How China’s reopening is helping resilient Asia avert a full-blown recession
- China’s surprise reopening and its spillover effects – mostly in the form of tourism – are seen as buttressing the region’s economies
- But weak demand in US and EU, which could both slide into recession this year, will be problematic for exporters in China and Asean
Emerging and developing Asia, meanwhile, is predicted to see GDP growth of 5.3 per cent, the IMF says, nudged higher by expected growth of 5.2 per cent in China.
But there are also vulnerabilities. Slower demand from developed economies will translate into weaker exports, a major threat to the region’s manufacturing hubs, as political instability within some countries also worries experts.
“Overall, growth should remain resilient in Asia in 2023, with a big improvement for China while the rest of Asia will decelerate, but not too much,” said chief economist for Asia-Pacific at French investment bank Natixis, Alicia Garcia-Herrero.
“Those economies less dependent on external demand will weather the storm better [such as India and the Philippines] while Taiwan and South Korea and, to a lesser extent, Vietnam will suffer a bit more.”
The Asian Development Bank will also be lifting its growth forecasts for the region, said bank economist Irfan Qureshi, as China’s reopening is expected to benefit surrounding countries that have strong trade links.
“Asia will continue to be the engine of global growth,” he said, pointing to projected growth of 4.6 per cent for Asia this year. “The one thing we need to watch out for is if rapid reopening in China puts upward pressure on global energy and commodity prices, which could hamper efforts by regional central banks to bring inflation down.”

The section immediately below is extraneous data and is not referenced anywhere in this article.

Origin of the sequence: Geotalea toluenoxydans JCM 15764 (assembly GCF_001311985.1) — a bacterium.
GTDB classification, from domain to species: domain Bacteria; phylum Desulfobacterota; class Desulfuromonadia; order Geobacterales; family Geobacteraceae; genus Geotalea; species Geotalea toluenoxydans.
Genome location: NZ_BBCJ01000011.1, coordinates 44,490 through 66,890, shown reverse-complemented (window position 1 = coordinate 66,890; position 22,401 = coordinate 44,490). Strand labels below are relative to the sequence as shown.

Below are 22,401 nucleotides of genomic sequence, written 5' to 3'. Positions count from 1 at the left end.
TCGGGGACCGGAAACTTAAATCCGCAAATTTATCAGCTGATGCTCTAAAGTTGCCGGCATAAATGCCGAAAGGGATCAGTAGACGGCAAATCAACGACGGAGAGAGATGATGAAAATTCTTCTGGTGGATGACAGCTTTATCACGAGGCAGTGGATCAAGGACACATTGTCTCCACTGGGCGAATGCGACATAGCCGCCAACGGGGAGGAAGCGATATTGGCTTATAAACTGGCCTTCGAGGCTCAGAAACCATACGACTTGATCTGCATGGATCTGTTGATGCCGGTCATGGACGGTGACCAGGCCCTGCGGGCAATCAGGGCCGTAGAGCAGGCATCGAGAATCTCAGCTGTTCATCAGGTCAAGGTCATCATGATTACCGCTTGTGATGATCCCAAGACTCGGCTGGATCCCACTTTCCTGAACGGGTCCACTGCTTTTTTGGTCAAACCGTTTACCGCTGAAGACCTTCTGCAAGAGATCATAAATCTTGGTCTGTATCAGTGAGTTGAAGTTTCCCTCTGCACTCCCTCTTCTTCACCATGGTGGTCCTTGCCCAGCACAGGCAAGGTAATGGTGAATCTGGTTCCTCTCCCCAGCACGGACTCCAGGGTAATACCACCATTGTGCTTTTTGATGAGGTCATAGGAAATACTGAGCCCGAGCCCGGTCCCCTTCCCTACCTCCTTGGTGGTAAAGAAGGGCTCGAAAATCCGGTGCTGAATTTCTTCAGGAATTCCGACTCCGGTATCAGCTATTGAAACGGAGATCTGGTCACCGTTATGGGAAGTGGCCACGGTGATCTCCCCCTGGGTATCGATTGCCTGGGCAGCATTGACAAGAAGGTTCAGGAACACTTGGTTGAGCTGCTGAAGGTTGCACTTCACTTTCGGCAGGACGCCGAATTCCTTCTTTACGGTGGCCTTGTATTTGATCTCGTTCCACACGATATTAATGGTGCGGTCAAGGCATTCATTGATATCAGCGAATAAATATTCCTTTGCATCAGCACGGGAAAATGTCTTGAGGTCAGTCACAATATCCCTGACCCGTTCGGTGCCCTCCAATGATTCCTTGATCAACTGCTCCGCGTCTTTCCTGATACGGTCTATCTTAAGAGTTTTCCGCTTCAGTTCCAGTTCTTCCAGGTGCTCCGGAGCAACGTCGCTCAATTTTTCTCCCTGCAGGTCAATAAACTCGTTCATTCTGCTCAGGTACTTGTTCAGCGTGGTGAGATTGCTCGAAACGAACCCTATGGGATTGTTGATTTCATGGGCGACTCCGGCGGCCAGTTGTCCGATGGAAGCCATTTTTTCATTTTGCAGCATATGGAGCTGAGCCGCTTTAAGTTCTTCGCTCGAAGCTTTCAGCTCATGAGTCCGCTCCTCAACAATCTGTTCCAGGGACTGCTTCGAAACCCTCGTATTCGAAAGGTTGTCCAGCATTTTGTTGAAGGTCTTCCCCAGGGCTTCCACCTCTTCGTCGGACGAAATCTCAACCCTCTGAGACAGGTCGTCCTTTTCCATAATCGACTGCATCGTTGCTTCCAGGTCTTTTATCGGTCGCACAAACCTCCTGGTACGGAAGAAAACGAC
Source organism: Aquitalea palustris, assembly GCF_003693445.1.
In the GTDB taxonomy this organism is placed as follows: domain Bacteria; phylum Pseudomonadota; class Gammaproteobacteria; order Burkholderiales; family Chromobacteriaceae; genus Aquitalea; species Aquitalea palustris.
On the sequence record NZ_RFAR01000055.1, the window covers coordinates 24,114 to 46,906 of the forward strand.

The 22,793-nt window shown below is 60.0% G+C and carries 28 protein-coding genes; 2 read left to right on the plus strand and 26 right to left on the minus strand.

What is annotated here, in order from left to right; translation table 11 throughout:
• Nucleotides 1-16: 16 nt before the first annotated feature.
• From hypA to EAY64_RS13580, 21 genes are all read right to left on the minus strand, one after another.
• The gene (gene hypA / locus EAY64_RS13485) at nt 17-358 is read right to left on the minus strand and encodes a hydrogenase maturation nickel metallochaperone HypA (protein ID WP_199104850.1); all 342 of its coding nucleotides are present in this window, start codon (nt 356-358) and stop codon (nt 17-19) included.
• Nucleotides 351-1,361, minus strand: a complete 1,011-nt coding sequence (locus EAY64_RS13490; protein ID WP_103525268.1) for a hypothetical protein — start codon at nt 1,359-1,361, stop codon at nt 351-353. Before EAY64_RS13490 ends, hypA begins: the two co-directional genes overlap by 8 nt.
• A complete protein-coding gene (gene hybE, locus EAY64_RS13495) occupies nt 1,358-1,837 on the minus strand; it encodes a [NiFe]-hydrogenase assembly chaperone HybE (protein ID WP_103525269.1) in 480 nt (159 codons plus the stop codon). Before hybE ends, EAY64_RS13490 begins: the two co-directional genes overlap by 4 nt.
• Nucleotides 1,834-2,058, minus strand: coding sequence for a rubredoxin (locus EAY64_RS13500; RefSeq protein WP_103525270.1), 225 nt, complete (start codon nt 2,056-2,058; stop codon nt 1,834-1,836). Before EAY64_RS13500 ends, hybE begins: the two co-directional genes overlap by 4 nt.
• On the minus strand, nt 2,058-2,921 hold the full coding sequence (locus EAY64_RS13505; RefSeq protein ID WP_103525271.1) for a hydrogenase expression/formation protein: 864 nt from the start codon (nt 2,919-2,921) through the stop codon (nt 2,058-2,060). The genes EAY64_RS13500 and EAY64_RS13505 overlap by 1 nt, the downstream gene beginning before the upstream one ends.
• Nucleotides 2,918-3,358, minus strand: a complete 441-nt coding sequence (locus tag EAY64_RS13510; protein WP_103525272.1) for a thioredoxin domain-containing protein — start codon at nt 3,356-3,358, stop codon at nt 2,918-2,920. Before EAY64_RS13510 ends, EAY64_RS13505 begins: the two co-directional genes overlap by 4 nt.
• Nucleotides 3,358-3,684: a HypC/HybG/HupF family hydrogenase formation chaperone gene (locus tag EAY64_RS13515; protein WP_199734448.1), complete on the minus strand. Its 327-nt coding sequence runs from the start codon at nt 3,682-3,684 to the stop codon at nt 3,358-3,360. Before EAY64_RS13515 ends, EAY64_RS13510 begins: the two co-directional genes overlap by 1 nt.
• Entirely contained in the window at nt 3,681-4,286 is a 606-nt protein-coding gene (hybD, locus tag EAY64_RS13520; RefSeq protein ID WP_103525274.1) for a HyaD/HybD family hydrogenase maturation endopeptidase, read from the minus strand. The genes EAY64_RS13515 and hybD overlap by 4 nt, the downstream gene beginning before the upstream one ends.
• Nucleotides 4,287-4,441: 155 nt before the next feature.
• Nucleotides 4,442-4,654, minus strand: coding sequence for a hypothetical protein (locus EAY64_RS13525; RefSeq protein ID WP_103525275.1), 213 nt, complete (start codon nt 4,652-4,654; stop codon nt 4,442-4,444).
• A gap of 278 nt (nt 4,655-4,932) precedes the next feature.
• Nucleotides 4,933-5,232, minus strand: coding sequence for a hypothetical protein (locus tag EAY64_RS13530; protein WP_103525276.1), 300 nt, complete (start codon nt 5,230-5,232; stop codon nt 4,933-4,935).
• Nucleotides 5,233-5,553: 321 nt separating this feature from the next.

The Economist Intelligence Unit also expects China’s recovery to have a “mild to moderate” positive impact on Asia’s growth this year.
It predicts growth of 3.7 per cent for the region – up from its 3.5 per cent forecast in December – rising to 4.2 per cent for the 10 Asean economies, from 4.1 per cent.
“The positive impacts from China’s reopening will be more obvious for the Asian economies which are poised to benefit from the rebound in China’s outbound tourists. This includes Thailand, Hong Kong, Macau,” said EIU analyst Syetarn Hansakul, adding that the unit’s analysts have lifted Thailand’s growth forecast to 3.8 per cent this year from 3.5 per cent.
Amid general optimism for Asia, softness in the region’s exports remains a concern. Last week, South Korea posted a record fall in exports as a result of cooling global demand.
“Broad-based Asia export weakness [is] very evident now,” Khoon Goh, head of Asia research at ANZ bank, said on Twitter.
“Only Indonesia and Malaysia [are] holding up thanks to high commodity prices. Export weakness to be a major drag on growth in [the] first half of this year, with China reopening only a partial offset via tourism.”
Garcia-Herrero says there is a silver lining, however. With most central banks having already implemented the bulk of their interest-rate increases, monetary tightening will slow as will pressure of demand which bodes well for Asian exports, she said.
In the interim, economists at IMA Asia – a forum for the region’s CEOs and senior executives – say last year’s tourism recovery exceeded expectations.
“This is particularly important for Southeast Asia where tourism accounted for 10 to 20 per cent of demand before Covid,” IMA said in its Asia-Pacific Executive Brief last week.
“The big question for 2023 will be the scale of recovery in outbound tourists from China. If it gets to 30 to 40 per cent of the 2019 level in 2023 it will lift GDP across Asia.”
IMA Asia has raised its forecasts for the region in line with the IMF but warned that Malaysia and Thailand could suffer from the political fallout of government turmoil and elections.
Commodity price inflation caused by the war in Ukraine has also hurt the region’s economies, experts say, though there have been unexpected positive effects. Indonesia, for example, saw its coal and palm oil exports surge last year on the back of a global shortage.